COOL METAL SEATING STOOLS

COOL METAL SEATING STOOLS

Using recycle metal cans is what London designers Studio Swine used to build a line a line of metal stool with a mobile foundry to cast aluminum stools from drinks cans they collected on the streets of San Paulo.

Over 80 percent of the city’s recycling is collected informally on carts pulled by independent waste collectors known as catadores.  Studio Swine wanted to create a system that would help them recycle the rubbish they collect into products they can sell.

The pair collected discarded cans from a street vendor and used cooking oil for fuel to melt the aluminum on site, turning the street into an improvised manufacturing line. They made molds by pressing objects they found locally into sand collected from construction sites in the area.

The resulting stools have tops that bear the impressions of ventilation bricks, a palm leaf, the base of a basket, a hub cap and plastic tubing.Metal recycle stools from can city 1

Drink cans they collected on the streets of São Paulo

Cantoderes collect the cans to recycle

Unlike the conventional aluminum furniture, they’re each unique and expressive,” said the designers. “Manufactured on the spot, they transform ephemeral street materials into metal objects, providing a portrait of the street.“ Mining the city for materials, the perception of the city changes, where once you saw rubbish, now you can see resources to be transformed into new products.” said the designers.

Aluminium melting manufacturing on the spot

 

Manufactured on the Spot

Unlike the conventional aluminum furniture, they’re each unique and expressive,” said the designers. “Manufactured on the spot, they transform ephemeral street materials into metal objects, providing a portrait of the street. “Mining the city for materials, the perception of the city changes, where once you saw rubbish, now you can see resources to be transformed into new products.” said the designers.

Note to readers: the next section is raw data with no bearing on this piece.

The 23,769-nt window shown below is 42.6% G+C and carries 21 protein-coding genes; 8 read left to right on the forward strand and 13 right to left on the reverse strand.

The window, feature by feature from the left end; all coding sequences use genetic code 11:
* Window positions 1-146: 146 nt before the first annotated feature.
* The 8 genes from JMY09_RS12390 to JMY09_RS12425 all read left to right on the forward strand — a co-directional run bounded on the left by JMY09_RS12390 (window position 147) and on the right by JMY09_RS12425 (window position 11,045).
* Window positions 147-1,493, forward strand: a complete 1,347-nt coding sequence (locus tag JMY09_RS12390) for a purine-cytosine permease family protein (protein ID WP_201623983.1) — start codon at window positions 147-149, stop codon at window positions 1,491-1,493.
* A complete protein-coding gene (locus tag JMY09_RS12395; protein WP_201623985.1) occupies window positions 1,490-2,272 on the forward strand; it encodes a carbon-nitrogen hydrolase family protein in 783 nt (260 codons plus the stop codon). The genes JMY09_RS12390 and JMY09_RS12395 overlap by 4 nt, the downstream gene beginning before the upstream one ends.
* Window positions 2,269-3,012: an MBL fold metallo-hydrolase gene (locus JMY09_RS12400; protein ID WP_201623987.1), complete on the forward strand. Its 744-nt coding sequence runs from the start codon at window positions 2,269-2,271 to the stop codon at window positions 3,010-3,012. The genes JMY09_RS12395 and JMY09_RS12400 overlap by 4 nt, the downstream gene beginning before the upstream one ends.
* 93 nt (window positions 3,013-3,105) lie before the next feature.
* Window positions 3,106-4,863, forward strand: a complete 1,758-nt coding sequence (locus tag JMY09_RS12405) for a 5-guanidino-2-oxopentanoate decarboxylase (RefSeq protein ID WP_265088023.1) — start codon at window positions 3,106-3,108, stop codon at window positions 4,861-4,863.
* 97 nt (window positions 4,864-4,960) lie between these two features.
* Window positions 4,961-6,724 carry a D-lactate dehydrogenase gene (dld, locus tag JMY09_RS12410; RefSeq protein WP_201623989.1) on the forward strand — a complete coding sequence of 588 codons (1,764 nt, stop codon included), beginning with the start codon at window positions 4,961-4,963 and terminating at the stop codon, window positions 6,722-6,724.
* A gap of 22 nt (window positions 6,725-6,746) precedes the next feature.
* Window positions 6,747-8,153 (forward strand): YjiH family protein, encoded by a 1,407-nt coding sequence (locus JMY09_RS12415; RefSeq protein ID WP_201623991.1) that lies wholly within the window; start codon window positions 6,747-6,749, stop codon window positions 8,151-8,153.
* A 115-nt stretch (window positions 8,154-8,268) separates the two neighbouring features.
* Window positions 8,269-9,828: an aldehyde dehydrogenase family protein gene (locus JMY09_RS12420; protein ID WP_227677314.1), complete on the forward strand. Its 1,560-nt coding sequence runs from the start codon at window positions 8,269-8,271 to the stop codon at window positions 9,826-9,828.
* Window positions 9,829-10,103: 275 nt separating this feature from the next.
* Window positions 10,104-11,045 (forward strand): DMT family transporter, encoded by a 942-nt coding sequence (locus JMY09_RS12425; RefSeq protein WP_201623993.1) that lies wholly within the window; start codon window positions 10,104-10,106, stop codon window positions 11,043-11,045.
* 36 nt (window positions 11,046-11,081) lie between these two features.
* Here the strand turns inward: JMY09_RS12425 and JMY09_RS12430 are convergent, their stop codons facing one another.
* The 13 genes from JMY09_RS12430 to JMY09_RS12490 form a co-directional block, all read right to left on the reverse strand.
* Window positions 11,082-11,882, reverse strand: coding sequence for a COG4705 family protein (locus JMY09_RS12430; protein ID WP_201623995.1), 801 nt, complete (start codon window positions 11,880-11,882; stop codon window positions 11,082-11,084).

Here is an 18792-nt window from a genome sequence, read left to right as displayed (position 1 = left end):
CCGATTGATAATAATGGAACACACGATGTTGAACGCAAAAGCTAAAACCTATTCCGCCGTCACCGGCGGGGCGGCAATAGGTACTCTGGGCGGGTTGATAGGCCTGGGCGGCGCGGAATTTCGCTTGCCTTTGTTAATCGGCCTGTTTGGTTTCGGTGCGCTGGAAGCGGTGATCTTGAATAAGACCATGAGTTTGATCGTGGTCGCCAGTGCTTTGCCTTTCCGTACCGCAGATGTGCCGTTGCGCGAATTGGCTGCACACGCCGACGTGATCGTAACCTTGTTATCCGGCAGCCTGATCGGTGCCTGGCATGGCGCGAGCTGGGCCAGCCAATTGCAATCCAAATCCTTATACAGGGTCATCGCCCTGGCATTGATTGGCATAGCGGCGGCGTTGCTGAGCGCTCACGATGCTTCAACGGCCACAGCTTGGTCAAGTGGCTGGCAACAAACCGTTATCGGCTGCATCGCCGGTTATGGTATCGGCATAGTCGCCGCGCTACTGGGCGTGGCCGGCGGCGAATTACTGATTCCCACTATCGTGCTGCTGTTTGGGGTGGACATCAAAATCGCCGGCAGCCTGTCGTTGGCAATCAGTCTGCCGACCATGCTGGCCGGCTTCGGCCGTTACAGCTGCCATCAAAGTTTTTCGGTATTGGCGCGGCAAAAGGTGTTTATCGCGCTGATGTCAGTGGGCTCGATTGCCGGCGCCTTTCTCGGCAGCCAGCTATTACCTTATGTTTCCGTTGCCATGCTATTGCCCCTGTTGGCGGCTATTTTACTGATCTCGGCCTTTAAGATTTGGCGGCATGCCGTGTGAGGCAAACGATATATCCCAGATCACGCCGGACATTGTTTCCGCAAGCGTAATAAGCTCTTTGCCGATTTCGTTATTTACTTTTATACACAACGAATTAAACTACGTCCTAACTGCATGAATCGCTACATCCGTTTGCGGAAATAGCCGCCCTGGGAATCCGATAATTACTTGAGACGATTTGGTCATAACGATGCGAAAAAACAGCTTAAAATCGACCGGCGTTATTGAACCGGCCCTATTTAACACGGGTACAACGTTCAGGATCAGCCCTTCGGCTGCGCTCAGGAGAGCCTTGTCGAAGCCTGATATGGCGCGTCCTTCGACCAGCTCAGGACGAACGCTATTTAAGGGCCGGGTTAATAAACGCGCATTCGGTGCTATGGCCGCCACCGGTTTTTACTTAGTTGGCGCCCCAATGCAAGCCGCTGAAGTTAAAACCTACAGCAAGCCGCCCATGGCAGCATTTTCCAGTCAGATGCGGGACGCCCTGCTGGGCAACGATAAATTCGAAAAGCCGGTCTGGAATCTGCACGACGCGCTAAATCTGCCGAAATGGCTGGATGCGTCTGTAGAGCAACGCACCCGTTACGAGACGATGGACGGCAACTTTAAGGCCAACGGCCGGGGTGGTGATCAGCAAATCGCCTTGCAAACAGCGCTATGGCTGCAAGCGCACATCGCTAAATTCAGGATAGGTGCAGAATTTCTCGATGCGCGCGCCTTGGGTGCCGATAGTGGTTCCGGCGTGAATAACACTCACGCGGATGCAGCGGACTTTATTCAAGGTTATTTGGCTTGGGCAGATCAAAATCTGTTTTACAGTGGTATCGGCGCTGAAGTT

melted aluminium made into metal stools

The Process

  • The project was commissioned by Coletivo Amor de Madre Gallery in São Paulo and involved working with several catadore co-operatives to find both the materials to make the furnace, and the oil and cans to use it.
  • The resulting stools were donated to the vendor who provided the cooking oil and the furnace remains in São Paulo, where the project will continue with a new series of products and furniture made in a favela.
  • Each stool takes around 60 cans, but catadores collecting cans around a football stadium on a match day bring in many thousands of cans. “The idea is that catadores will share a furnace and greatly increase the amount of money they can get for the materials they collect.“
  • They suggest that the furnace can be used to cast anything to sell, including small items like souvenirs for the 2014 World Cup or 2016 Olympic Games. However, the potential of open sand casting lends itself very well to larger pieces and we are interested in how this can be incorporated into small scale architecture.

 

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